Minton told the comic he was more than welcome to come to Dahlia’s birthday party and perform. “How much will you charge me?” he asked.

“One of Dahlia’s smiles,” Tennant replied. It was his turn to stay by Dahlia’s side.


Dahlia, who Tennant calls “little d,” has an incurable cancer that has just returned for a third time. Since December, Tennant’s become a large component to helping her family find money to cover medical expenses. He’s organized fundraising events and an online campaign, “Smile With Dahlia.” To get her story out and raise cancer awareness, he found student Steve McCord to direct a short video (below) called, “Dahlia’s Story.”

“I’ve worked with kids with cancer before,” Tennant tells The Mighty. “I can’t explain to you exactly what’s drawn me to Dahlia. If you saw her smile, you’d understand.”

Tennant knows what it means to face a challenge — he’s made a name for himself from his own disability. When he was 14 years old, an injury left him in a coma. Doctors performed an emergency brain surgery, and when he woke up, he couldn’t walk, talk or eat. Today, after years of rehab, he’s gained back most of his facilities but has limited use of his left side. So, he started “Left Arm Comedy.”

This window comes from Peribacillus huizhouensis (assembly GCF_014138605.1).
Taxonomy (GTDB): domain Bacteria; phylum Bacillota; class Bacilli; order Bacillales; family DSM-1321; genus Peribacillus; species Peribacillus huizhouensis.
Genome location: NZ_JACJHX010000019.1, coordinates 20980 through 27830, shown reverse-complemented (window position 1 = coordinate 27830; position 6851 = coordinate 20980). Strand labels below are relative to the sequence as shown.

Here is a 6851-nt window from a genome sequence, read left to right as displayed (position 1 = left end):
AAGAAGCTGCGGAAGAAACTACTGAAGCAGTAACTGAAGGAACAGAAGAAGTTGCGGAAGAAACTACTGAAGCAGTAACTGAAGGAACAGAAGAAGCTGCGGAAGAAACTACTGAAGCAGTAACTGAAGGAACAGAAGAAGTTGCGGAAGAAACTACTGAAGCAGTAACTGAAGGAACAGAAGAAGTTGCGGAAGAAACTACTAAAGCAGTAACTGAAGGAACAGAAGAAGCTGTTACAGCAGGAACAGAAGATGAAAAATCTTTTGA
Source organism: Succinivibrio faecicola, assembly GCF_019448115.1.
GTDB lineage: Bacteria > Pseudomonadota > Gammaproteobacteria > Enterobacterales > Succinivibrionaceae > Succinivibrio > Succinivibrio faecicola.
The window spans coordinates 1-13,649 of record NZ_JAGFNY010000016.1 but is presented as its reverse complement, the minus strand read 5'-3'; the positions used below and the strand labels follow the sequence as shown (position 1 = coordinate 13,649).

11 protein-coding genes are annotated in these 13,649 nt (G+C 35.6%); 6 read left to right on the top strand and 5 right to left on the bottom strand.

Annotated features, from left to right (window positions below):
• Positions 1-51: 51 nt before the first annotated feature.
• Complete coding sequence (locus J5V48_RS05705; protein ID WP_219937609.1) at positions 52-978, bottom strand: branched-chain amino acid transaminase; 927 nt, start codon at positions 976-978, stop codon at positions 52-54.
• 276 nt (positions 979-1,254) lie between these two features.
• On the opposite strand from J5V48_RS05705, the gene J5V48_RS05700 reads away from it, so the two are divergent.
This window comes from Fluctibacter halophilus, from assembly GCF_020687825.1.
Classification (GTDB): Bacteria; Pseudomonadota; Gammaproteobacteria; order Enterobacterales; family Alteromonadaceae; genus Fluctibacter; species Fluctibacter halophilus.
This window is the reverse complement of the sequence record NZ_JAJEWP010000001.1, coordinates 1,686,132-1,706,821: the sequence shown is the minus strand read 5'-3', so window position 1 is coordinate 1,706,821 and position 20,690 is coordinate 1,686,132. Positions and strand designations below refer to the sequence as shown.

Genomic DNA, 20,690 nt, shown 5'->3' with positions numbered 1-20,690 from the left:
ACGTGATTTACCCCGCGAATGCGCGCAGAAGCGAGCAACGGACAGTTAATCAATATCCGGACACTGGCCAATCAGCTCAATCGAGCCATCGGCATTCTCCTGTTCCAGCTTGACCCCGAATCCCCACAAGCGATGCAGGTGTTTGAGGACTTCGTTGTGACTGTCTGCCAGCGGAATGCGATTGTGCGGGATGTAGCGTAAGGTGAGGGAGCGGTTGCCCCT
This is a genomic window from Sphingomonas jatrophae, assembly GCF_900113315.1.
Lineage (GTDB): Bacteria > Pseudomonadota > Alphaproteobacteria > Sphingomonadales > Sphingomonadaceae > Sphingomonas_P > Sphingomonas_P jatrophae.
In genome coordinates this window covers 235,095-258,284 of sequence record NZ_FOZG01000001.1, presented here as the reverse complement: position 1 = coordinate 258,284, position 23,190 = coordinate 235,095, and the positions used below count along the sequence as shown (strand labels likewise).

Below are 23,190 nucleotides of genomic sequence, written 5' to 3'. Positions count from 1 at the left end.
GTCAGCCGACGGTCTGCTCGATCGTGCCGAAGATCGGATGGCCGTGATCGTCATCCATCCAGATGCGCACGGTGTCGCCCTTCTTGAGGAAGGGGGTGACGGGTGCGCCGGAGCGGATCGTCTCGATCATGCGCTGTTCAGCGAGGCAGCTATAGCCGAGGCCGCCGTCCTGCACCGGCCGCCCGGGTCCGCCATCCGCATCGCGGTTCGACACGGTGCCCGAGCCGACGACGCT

“I look at the right side of things,” he says now.

For him, Dahlia has reinforced the notion of finding positivity in difficult things, of looking at the world in a new way. Tennant refers to a picture of the two of them while describing this — one where Dahlia has her eyes shut and is hugging him.

“My mom pointed this out to me, but if you look at how our heads touch, the scar from her surgery lines up with the scar from mine,” Tennant tells The Mighty. “It forms a heart.”


“[Dahlia] doesn’t realize it, but she knows how to love like an adult,” Tennant tells The Mighty. “These kids, the ones who go through tragedy, they have a maturity to them. You’re inclined to be sad about the lost innocence, but they develop a sense of love that’s just so sincere.”

As Dahlia continues to fight cancer, Tennant continues to support her. If she only lives a short life, he intends to make sure she’s smiling through it. He doesn’t view this as charity. He views it as repaying the favor.

“She brings so much joy to everyone around her,” Tennant says. “This is the least I could do.”

You can follow Dahlia’s journey on Facebook. If you’d like to make a donation to her medical expenses, head here.